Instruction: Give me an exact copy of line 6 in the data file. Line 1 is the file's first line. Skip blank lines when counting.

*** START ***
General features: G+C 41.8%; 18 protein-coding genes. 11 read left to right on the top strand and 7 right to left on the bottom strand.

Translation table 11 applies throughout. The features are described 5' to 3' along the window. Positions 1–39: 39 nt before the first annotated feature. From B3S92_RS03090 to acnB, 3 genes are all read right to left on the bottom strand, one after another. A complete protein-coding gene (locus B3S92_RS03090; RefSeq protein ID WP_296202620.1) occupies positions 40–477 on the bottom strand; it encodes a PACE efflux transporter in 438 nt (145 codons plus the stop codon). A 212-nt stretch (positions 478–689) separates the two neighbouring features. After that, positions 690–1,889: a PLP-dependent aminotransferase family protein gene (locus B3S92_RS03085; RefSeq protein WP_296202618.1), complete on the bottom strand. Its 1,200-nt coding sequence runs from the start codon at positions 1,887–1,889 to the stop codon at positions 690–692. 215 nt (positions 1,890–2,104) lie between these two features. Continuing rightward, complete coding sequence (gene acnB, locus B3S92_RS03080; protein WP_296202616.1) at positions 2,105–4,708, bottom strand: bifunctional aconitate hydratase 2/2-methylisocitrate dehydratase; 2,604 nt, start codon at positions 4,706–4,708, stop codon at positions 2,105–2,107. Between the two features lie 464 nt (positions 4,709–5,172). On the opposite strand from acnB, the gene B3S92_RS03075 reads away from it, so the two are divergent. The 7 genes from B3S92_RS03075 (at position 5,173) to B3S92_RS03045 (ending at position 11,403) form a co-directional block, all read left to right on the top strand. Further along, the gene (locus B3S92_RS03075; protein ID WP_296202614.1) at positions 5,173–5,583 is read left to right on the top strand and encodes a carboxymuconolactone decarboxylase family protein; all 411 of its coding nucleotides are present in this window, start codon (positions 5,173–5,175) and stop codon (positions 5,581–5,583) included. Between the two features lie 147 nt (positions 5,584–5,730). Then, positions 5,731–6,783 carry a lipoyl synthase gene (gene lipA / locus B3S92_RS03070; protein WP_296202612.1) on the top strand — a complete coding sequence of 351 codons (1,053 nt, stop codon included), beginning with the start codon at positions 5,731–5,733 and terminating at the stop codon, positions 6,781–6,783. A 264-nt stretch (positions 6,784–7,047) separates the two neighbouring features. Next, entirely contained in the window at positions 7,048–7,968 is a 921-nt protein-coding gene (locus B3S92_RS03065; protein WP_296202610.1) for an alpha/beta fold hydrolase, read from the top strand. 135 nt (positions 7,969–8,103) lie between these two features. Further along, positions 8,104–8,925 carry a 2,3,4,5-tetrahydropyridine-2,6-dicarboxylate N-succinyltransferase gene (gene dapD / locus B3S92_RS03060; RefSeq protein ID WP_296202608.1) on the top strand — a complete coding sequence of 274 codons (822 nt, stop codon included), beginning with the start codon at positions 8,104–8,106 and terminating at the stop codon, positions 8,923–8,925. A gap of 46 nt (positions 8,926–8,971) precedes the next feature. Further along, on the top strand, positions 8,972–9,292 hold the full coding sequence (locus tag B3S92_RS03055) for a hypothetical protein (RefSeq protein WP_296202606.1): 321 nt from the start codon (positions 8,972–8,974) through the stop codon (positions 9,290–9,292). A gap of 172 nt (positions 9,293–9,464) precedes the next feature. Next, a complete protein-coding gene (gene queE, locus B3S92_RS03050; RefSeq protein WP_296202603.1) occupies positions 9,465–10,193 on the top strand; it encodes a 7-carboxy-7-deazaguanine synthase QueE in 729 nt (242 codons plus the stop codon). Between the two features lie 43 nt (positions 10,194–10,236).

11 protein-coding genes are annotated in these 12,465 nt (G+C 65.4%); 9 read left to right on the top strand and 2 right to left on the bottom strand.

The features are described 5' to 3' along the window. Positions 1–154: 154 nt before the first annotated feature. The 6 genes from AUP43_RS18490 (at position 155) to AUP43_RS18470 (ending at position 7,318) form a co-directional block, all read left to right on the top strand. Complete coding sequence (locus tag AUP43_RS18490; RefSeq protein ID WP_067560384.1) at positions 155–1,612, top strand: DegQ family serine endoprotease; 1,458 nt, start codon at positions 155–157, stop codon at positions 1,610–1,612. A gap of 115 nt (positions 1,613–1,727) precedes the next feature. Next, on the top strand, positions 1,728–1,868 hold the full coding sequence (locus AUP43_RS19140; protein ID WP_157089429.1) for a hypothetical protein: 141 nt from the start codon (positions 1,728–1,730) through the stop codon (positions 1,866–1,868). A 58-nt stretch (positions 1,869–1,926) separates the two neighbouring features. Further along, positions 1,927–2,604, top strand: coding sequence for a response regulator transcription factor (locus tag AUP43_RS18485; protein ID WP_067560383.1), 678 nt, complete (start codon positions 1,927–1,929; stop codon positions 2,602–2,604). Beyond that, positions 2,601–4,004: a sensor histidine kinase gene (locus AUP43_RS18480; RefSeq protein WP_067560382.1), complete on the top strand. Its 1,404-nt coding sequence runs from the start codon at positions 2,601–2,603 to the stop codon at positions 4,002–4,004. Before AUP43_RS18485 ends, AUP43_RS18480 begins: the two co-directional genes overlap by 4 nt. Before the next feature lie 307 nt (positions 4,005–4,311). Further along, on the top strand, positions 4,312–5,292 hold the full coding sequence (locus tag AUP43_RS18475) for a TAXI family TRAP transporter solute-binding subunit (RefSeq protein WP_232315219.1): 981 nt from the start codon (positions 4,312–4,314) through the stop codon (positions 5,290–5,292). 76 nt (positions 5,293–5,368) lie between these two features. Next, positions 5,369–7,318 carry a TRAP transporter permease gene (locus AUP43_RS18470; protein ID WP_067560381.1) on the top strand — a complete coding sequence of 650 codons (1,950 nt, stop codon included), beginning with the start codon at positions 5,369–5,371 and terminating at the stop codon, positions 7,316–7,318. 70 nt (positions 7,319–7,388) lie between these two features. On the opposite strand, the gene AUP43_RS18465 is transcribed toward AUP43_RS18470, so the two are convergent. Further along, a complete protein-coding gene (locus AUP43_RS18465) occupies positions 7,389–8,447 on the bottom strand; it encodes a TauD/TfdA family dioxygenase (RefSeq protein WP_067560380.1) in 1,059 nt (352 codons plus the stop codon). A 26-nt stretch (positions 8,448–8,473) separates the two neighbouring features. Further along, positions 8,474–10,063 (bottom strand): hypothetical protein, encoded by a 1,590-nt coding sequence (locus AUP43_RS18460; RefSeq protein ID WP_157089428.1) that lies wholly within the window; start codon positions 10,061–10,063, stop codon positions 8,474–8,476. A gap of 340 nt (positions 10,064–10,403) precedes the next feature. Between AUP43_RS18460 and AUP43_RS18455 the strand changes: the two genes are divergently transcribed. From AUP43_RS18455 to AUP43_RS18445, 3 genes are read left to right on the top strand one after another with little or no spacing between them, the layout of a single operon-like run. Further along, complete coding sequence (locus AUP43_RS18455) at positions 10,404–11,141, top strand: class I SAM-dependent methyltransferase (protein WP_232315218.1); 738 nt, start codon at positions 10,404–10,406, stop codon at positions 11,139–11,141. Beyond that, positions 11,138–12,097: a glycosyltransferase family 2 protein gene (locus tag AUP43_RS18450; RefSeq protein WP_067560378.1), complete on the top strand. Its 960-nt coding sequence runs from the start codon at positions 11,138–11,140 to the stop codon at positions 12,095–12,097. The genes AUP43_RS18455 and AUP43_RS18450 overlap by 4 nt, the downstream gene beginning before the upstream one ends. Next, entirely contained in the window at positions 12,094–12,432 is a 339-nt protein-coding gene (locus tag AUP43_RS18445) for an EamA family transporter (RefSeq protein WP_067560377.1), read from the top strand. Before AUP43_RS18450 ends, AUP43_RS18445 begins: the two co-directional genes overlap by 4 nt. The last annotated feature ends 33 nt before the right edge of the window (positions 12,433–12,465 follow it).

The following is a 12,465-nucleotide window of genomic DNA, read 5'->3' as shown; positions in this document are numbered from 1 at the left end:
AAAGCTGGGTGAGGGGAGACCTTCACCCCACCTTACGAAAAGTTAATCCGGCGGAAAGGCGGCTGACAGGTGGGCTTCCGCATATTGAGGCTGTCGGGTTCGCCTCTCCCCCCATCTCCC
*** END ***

AAAGCTGGGTGAGGGGAGACCTTCACCCCACCTTACGAAAAGTTAATCCGGCGGAAAGGCGGCTGACAGGTGGGCTTCCGCATATTGAGGCTGTCGGGTTCGCCTCTCCCCCCATCTCCC